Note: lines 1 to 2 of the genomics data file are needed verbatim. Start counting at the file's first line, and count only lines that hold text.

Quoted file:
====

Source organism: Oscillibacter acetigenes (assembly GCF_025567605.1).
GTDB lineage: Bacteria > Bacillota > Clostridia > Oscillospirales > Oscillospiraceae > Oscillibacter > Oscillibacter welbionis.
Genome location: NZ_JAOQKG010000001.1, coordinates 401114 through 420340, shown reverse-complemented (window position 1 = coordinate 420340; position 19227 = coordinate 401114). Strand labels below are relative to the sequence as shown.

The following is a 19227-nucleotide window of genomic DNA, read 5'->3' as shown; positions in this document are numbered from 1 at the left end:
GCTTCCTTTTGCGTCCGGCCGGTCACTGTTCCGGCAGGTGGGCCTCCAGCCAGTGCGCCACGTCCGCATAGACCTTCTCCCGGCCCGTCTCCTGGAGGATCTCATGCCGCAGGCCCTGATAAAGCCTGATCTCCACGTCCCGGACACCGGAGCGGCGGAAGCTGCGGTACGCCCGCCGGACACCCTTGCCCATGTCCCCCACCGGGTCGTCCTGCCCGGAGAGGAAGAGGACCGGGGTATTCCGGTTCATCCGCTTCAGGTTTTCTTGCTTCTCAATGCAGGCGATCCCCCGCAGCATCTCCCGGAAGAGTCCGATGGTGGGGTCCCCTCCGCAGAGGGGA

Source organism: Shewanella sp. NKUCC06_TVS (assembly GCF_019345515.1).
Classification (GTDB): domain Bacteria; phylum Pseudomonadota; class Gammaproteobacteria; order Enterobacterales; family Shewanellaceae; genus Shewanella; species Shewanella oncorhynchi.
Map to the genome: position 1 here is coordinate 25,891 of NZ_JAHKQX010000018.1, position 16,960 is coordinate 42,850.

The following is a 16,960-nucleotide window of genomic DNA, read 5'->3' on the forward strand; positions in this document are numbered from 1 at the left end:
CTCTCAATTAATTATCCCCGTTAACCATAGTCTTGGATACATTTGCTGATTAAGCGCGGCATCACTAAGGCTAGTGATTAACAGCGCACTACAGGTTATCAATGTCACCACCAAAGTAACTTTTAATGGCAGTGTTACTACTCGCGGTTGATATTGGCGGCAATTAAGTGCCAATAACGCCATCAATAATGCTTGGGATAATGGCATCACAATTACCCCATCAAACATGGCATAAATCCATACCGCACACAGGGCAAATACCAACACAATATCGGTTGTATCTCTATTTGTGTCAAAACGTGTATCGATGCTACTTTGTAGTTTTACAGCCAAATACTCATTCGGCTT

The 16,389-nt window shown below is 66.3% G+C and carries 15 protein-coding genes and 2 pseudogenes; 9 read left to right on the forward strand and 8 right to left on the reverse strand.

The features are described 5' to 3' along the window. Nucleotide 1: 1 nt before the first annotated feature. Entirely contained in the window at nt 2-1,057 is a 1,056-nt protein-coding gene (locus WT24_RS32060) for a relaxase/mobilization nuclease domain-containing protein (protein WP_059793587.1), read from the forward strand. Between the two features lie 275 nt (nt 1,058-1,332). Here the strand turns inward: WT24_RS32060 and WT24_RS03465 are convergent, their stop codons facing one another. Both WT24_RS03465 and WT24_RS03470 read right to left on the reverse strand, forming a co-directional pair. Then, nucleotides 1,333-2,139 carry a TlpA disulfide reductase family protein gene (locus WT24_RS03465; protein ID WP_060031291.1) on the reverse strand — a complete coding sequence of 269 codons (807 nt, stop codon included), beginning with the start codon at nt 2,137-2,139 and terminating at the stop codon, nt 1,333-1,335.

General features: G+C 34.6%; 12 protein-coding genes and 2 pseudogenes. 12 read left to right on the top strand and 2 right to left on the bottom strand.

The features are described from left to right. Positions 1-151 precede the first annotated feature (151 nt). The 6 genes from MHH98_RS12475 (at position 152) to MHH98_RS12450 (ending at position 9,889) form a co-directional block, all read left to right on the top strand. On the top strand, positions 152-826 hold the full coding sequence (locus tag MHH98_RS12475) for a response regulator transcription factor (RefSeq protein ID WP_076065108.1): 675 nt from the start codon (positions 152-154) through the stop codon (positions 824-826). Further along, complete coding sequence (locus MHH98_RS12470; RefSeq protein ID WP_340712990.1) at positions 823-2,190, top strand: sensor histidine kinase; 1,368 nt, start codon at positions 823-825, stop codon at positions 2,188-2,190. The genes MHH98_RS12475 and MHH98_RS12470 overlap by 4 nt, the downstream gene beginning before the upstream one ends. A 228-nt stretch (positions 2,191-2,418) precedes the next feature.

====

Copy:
Source organism: Oscillibacter acetigenes (assembly GCF_025567605.1).
GTDB lineage: Bacteria > Bacillota > Clostridia > Oscillospirales > Oscillospiraceae > Oscillibacter > Oscillibacter welbionis.